Fire departments and dogs have been working together for a couple centuries or more. Historically, Dalmatians were known for their ability to clear the way for the horse-drawn fire wagons. In modern times, working dogs still play a very important, but different, role in fire departments across the country.
Arson Dogs sniff out accelerants left behind at fire scenes. These hard-working detection dogs perform important work with their fire investigation handlers. They’re taught to sift through the remains of suspicious fires, smelling for trace amounts of common fire-starting substances like gasoline or lighter fluid. When an arson dog encounters a substance they’ve been trained to detect, they sit next to the source of the scent in order to alert their handler to its presence.
Arson Dogs can be any breed of dog with a lot of food or toy drive. Usually, though, arson dogs come from the retriever or sporting dog groups, which includes popular breeds like the Labrador Retriever, German Shorthaired Pointer, and several types of working spaniels. There are hundreds of arson dogs at work in the States today, with many of them provided to fire departments by the State Farm Arson Dog Training Program.
Search and Rescue Dogs
Search and Rescue Dogs search for lost or missing people in wilderness, urban, and disaster environments. Fire departments often employ Search and Rescue Dogs to help them find or recover missing people more quickly. Some teams, like the Phoenix Fire Department in Arizona, are certified as a FEMA Task Force, and their search dogs work worldwide during urban disasters.
Search and Rescue Dogs are usually medium or large dogs who possess a lot of stamina, drive, and good temperaments. Labradors, Border Collies, and German Shepherds excel at search and rescue work.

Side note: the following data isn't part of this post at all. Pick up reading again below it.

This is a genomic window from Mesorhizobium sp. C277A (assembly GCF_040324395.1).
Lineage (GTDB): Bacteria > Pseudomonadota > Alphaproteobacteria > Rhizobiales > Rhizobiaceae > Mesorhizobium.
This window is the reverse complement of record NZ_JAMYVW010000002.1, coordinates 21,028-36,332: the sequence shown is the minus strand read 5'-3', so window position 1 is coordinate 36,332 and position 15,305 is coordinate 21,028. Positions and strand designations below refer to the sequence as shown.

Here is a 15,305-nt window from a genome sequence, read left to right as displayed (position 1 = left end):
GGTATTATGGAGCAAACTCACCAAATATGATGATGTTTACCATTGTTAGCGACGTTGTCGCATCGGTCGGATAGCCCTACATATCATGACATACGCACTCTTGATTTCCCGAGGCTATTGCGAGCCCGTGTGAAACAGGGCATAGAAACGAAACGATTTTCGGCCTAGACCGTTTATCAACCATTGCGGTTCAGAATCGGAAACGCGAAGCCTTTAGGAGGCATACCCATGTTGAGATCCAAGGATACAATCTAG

Tracking Dogs follow scent trails left on the ground by wandering people. These specialized scent work dogs excel at recovering people on foot, whether or not they want to be found. When the trail is fresh, a tracking dog can follow it through a variety of terrains, including urban ones like concrete or asphalt. Some tracking dogs can follow trails that are weeks or months old.
Fire departments commonly use tracking dogs to help recover lost children or missing elderly people. Bloodhound are the most well-known tracking dogs, but Labradors, German Shepherds, and other working dog breeds often perform the job well.
Crisis Response Canines
Crisis Response Canines are a type of therapy dog. These unique dogs work during disasters to help first responders and survivors decompress and recover. Some fire departments keep them on staff, but others have volunteer teams they partner with to provide crisis relief services.
Crisis Response Canines must be calm and well trained, with a good temperament and an inherent love of people. Most units require certification from a recognized organization, such as HOPE Animal-Assistance Crisis Response.
Fire Safety Dog / Mascot
Everyone needs a mascot, and fire deparments are no different! Thousands of fire departments around the country have a firehouse dog on staff. These well-loved canines live at the firehourse and are cared for the departments firemen. Many of them are trained as Fire Safety Dogs, and they travel to schools and events showing off fun skills like “Stop, Drop, and Roll!”
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